The '90s vogue for African music may have turned a few talented performers into international stars, but it also obscured the rich diversity of the continent's music and bypassed a lot of great musicians who aren't named Youssou N'Dour or Angélique Kidjo. Worse, African sounds were quickly pigeonholed as a bourgeois plaything, a redemptive badge of multicultural virtue and a suitably exotic garnish for your six-dollar latte. The U.S. marketplace remained unaware of an African musical world every bit as varied, danceable and expressive as Anglo-American pop.
So if you think African music is something that Paul Simon and Peter Gabriel invented to pay their mortgages, turn an ear to the St. Louis African Chorus. With a drum, vocal and dance repertoire that stretches from the Sahel to the Cape (and also includes American gospel), SLAC was one of the first U.S.-based groups to visit Africa and perform music in African languages. The chorus heads to Nigeria in May, but at 2 p.m. it brings joy to the Missouri History Museum's MacDermott Grand Hall (Lindell Boulevard and DeBaliviere Avenue). The free performance is in conjunction with the museum's harrowing new Captive Passage exhibit about the transatlantic slave trade. SLAC performances are always a hot ticket, so step lively if you want to catch the show. Call 314-652-6800 for more. -- Jason Toon
"The Voice" of Familiarity
Belongs to Vusi
Unfortunately, in your day-to-day life you encounter them: people who suck. From lunch-line butters to bad drivers, from know-it-alls to know-nothings, these offenders really wake up that ulcer. But none of these irritants compares to the music snob. Confidential to said snob: No matter how "cool" you are, you still have at least one silly CD, be it the House of Pain "Jump Around" single or even a Dave Matthews Band disc (guilty!). After all, "Jump Around" is catchy, and DMB has some decent guest musicians -- like Vusi Sidney Mahlasela Ka Zwane (pictured). This South African sang on a version of DMB's Everyday, and now he's appearing at the Touhill Performing Arts Center (on the University of Missouri-St. Louis campus, 1 University Drive at Natural Bridge Road; 314-516-4949) at 7:30 p.m. Tickets cost $5 to $15. -- Alison Sieloff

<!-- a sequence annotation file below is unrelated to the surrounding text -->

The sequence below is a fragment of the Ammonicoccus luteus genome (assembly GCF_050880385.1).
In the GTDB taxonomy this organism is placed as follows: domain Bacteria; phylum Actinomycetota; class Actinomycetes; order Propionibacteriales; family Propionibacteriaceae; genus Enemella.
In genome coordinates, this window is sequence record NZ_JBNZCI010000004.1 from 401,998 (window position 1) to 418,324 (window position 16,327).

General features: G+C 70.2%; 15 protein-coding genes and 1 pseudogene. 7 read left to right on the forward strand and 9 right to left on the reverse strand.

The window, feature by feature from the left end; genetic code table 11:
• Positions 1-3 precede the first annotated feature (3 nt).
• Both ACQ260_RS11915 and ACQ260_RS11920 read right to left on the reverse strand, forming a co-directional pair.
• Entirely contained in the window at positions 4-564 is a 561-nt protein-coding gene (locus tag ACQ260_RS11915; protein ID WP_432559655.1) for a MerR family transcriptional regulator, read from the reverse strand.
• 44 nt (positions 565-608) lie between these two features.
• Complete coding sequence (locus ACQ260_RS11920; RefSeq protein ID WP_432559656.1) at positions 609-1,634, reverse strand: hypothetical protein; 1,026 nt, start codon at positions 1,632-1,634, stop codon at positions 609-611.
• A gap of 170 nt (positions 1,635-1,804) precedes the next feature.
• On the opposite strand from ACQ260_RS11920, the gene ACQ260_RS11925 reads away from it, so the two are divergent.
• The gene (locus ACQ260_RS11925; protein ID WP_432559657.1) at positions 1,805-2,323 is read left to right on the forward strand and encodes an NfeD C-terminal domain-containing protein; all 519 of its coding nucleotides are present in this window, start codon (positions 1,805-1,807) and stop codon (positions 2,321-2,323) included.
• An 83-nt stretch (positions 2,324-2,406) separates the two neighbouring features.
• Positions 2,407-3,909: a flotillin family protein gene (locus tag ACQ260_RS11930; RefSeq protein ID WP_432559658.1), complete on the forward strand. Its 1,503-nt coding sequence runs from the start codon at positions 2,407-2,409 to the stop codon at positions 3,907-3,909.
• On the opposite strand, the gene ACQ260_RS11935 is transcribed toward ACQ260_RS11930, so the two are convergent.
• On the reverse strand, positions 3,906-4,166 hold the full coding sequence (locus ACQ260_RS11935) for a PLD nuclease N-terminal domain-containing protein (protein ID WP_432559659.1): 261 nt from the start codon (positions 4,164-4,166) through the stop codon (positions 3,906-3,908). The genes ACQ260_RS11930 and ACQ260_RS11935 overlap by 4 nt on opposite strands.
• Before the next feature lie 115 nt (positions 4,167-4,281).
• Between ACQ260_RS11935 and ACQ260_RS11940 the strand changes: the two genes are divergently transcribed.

She's Hideous returns
Let's face it: Not all of us are gorgeous. Busted noses, chipped teeth, puckered cicatrices of acne scars writhing across noses -- let's not even get into the things lurking under that turtleneck. Still, you ain't got nothing on Wanda. The star of Eric Dienstfrey's one-act musical comedy She's Hideous, Wanda apparently took a bath in Ugly Creek and then drank the water. No matter -- her boyfriend, The Artist, thinks she's perfectly wretched in a mesmerizing fashion, and he memorializes her visage on canvas. But is this appreciation or exploitation of her unique beauty? With an atonal score and zippy lyrics, She's Hideous confronts the standards of what makes someone (or something) beautiful or ugly. If you missed this unique production at the ArtLoft in October, you can catch it at 7:30 p.m. at the Mildred Lane Kemper Art Museum (in Steinberg Hall on the Washington University campus, Forsyth and Skinker boulevards; 314-935-4523). Admission is free. -- Paul Friswold
Czech Your Head
Fans of choral music, rejoice: Jitro, the Czech Girls Choir, performs at 8 p.m. at the Cathedral Basilica of Saint Louis (4431 Lindell Boulevard; 314-533-7662 or www.stlcathedralconcerts.org). Oh, but the girls don't perform alone. No, the St. Louis Children's Choir performs with them, effectively doubling your choral pleasure. And if you're not already a fan of the vocal music, this is certainly an excellent introduction to the art. Tickets are $15 to $35. -- Paul Friswold
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